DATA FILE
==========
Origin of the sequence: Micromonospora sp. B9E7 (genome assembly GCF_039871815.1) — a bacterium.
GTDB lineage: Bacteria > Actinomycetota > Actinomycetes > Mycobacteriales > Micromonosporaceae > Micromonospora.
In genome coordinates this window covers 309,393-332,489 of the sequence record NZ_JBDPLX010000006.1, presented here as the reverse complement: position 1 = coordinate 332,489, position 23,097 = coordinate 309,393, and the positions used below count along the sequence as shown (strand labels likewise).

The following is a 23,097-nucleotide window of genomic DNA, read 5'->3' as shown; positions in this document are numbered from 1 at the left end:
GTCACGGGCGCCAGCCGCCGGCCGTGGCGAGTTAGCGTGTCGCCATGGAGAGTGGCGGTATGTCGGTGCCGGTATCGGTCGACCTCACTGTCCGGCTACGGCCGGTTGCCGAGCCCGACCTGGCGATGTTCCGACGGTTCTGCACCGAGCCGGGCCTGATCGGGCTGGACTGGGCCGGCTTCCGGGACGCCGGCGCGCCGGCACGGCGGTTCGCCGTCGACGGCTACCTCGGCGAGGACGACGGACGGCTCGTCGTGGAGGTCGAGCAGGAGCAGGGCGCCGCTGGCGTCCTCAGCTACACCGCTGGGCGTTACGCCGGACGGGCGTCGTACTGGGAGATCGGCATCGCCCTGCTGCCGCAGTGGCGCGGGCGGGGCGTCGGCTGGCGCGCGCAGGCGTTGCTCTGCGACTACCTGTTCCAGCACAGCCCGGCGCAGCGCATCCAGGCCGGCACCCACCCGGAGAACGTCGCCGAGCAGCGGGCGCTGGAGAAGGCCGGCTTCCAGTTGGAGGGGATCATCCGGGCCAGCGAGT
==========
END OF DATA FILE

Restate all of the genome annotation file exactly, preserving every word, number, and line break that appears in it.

Origin of the sequence: Micromonospora sp. B9E7 (genome assembly GCF_039871815.1) — a bacterium.
GTDB lineage: Bacteria > Actinomycetota > Actinomycetes > Mycobacteriales > Micromonosporaceae > Micromonospora.
In genome coordinates this window covers 309,393-332,489 of the sequence record NZ_JBDPLX010000006.1, presented here as the reverse complement: position 1 = coordinate 332,489, position 23,097 = coordinate 309,393, and the positions used below count along the sequence as shown (strand labels likewise).

The following is a 23,097-nucleotide window of genomic DNA, read 5'->3' as shown; positions in this document are numbered from 1 at the left end:
GTCACGGGCGCCAGCCGCCGGCCGTGGCGAGTTAGCGTGTCGCCATGGAGAGTGGCGGTATGTCGGTGCCGGTATCGGTCGACCTCACTGTCCGGCTACGGCCGGTTGCCGAGCCCGACCTGGCGATGTTCCGACGGTTCTGCACCGAGCCGGGCCTGATCGGGCTGGACTGGGCCGGCTTCCGGGACGCCGGCGCGCCGGCACGGCGGTTCGCCGTCGACGGCTACCTCGGCGAGGACGACGGACGGCTCGTCGTGGAGGTCGAGCAGGAGCAGGGCGCCGCTGGCGTCCTCAGCTACACCGCTGGGCGTTACGCCGGACGGGCGTCGTACTGGGAGATCGGCATCGCCCTGCTGCCGCAGTGGCGCGGGCGGGGCGTCGGCTGGCGCGCGCAGGCGTTGCTCTGCGACTACCTGTTCCAGCACAGCCCGGCGCAGCGCATCCAGGCCGGCACCCACCCGGAGAACGTCGCCGAGCAGCGGGCGCTGGAGAAGGCCGGCTTCCAGTTGGAGGGGATCATCCGGGCCAGCGAGT